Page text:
Match Quality, Worker Productivity, and Worker Mobility: Direct Evidence from Teachers
C. Kirabo Jackson
National Bureau of Economic Research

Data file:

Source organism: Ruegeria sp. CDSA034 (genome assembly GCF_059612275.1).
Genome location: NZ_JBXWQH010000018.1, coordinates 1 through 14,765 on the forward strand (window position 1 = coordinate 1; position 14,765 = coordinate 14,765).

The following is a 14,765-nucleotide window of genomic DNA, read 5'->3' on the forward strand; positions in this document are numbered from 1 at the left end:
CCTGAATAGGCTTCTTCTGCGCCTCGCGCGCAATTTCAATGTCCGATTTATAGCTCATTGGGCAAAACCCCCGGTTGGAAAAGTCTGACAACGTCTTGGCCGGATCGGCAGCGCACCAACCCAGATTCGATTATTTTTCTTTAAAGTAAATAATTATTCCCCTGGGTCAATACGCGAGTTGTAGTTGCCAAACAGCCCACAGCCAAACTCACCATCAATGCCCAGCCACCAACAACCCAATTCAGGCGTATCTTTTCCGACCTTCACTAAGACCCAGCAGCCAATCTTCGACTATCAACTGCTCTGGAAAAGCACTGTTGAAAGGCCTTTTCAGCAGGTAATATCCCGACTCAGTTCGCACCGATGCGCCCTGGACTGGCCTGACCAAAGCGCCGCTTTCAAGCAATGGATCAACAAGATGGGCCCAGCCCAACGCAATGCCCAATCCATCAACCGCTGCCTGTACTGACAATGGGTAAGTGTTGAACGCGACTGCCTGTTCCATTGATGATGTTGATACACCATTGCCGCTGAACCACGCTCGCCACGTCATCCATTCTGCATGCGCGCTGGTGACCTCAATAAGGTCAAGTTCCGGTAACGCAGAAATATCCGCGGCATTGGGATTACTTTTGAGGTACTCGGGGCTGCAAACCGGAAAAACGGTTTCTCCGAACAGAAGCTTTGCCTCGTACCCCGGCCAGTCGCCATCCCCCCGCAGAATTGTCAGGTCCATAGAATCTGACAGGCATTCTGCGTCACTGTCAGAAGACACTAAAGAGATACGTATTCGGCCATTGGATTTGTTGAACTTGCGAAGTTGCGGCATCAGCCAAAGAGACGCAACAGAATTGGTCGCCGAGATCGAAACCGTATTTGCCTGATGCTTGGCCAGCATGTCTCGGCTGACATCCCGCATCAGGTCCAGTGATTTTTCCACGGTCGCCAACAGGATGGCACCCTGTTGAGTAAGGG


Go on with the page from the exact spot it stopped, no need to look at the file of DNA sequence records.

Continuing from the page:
Would an effective teacher at school X be just as effective at school Y? Maybe not, says Cornell labor economist Kirabo Jackson. He examined linked student-teacher and school-level data from 1995 to 2006 in North Carolina to determine whether teacher effectiveness (as measured by student performance) changed depending on school environment. After controlling for a host of variables (including whether teachers simply moved to a school with better outcomes), he found that how well a teacher jives with the school environment (what he calls “match” quality) is as important in determining student achievement as teacher quality. In fact, about a quarter of what we now attribute to teacher quality should really be attributed to how well the teacher “matches” their school environment. A good “match” could mean that a teacher is more effective teaching low-income than affluent students, or using direct instruction than inquiry learning, or in a high-accountability than low-accountability school culture, for example. The effects in math are pronounced—namely that teachers tend to be more effective in that subject after they change schools (presumably to one that is a better match)—while there was no difference in reading. He also studied the types of schools and teachers with “high match quality.” Teachers with more experience have higher match quality in both math and reading, suggesting that it is the match not the experience that may produce higher student outcomes. With so much debate over teacher assignment between low and high poverty schools, we’re hoping for an answer to the next logical question: Which teacher-school pairings are the most conducive to raising student achievement? You can find the intriguing study here (for a small fee).